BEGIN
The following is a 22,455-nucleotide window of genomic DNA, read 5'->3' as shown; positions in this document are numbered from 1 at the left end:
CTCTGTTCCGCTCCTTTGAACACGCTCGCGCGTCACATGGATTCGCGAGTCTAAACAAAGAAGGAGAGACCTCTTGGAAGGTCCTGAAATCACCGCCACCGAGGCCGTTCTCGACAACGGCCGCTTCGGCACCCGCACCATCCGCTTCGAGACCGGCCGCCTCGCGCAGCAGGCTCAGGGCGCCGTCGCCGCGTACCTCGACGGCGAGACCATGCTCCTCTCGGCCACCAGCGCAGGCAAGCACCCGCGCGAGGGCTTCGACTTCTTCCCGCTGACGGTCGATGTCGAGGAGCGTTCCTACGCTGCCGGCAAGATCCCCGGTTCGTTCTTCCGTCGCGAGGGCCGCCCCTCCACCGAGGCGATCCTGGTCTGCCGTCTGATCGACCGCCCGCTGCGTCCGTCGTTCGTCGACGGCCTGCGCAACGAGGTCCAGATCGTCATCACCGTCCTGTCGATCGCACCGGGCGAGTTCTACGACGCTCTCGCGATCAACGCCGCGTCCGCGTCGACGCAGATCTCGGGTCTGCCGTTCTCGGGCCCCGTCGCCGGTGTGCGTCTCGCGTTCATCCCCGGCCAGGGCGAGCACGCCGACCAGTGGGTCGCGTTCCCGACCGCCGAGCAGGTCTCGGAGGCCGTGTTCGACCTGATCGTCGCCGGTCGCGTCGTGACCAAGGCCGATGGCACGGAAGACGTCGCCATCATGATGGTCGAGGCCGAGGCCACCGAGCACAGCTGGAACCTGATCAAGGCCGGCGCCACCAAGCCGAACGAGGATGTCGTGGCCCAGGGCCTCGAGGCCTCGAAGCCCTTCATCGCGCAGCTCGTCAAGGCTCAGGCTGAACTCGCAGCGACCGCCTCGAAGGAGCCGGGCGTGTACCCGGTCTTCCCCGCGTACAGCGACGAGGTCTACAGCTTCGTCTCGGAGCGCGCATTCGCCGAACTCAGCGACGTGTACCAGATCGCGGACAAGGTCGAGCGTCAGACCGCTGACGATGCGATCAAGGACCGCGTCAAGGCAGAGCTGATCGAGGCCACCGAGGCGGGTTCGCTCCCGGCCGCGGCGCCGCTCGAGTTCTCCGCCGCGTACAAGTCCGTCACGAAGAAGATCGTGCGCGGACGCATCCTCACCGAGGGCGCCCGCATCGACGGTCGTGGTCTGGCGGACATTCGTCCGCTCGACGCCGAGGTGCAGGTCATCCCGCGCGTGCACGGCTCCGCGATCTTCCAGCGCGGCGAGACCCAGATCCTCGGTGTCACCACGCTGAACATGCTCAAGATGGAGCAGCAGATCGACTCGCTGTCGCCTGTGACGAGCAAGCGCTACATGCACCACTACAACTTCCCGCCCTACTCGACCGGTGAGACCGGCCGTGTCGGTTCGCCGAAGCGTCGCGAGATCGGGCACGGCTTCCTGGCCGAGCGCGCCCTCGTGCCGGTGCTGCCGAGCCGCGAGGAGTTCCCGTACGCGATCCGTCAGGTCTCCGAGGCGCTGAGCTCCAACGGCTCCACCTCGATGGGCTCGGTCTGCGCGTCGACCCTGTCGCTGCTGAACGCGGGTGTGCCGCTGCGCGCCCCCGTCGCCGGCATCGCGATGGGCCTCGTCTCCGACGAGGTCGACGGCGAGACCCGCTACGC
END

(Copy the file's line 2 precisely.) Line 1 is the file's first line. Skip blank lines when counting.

CTCTGTTCCGCTCCTTTGAACACGCTCGCGCGTCACATGGATTCGCGAGTCTAAACAAAGAAGGAGAGACCTCTTGGAAGGTCCTGAAATCACCGCCACCGAGGCCGTTCTCGACAACGGCCGCTTCGGCACCCGCACCATCCGCTTCGAGACCGGCCGCCTCGCGCAGCAGGCTCAGGGCGCCGTCGCCGCGTACCTCGACGGCGAGACCATGCTCCTCTCGGCCACCAGCGCAGGCAAGCACCCGCGCGAGGGCTTCGACTTCTTCCCGCTGACGGTCGATGTCGAGGAGCGTTCCTACGCTGCCGGCAAGATCCCCGGTTCGTTCTTCCGTCGCGAGGGCCGCCCCTCCACCGAGGCGATCCTGGTCTGCCGTCTGATCGACCGCCCGCTGCGTCCGTCGTTCGTCGACGGCCTGCGCAACGAGGTCCAGATCGTCATCACCGTCCTGTCGATCGCACCGGGCGAGTTCTACGACGCTCTCGCGATCAACGCCGCGTCCGCGTCGACGCAGATCTCGGGTCTGCCGTTCTCGGGCCCCGTCGCCGGTGTGCGTCTCGCGTTCATCCCCGGCCAGGGCGAGCACGCCGACCAGTGGGTCGCGTTCCCGACCGCCGAGCAGGTCTCGGAGGCCGTGTTCGACCTGATCGTCGCCGGTCGCGTCGTGACCAAGGCCGATGGCACGGAAGACGTCGCCATCATGATGGTCGAGGCCGAGGCCACCGAGCACAGCTGGAACCTGATCAAGGCCGGCGCCACCAAGCCGAACGAGGATGTCGTGGCCCAGGGCCTCGAGGCCTCGAAGCCCTTCATCGCGCAGCTCGTCAAGGCTCAGGCTGAACTCGCAGCGACCGCCTCGAAGGAGCCGGGCGTGTACCCGGTCTTCCCCGCGTACAGCGACGAGGTCTACAGCTTCGTCTCGGAGCGCGCATTCGCCGAACTCAGCGACGTGTACCAGATCGCGGACAAGGTCGAGCGTCAGACCGCTGACGATGCGATCAAGGACCGCGTCAAGGCAGAGCTGATCGAGGCCACCGAGGCGGGTTCGCTCCCGGCCGCGGCGCCGCTCGAGTTCTCCGCCGCGTACAAGTCCGTCACGAAGAAGATCGTGCGCGGACGCATCCTCACCGAGGGCGCCCGCATCGACGGTCGTGGTCTGGCGGACATTCGTCCGCTCGACGCCGAGGTGCAGGTCATCCCGCGCGTGCACGGCTCCGCGATCTTCCAGCGCGGCGAGACCCAGATCCTCGGTGTCACCACGCTGAACATGCTCAAGATGGAGCAGCAGATCGACTCGCTGTCGCCTGTGACGAGCAAGCGCTACATGCACCACTACAACTTCCCGCCCTACTCGACCGGTGAGACCGGCCGTGTCGGTTCGCCGAAGCGTCGCGAGATCGGGCACGGCTTCCTGGCCGAGCGCGCCCTCGTGCCGGTGCTGCCGAGCCGCGAGGAGTTCCCGTACGCGATCCGTCAGGTCTCCGAGGCGCTGAGCTCCAACGGCTCCACCTCGATGGGCTCGGTCTGCGCGTCGACCCTGTCGCTGCTGAACGCGGGTGTGCCGCTGCGCGCCCCCGTCGCCGGCATCGCGATGGGCCTCGTCTCCGACGAGGTCGACGGCGAGACCCGCTACGC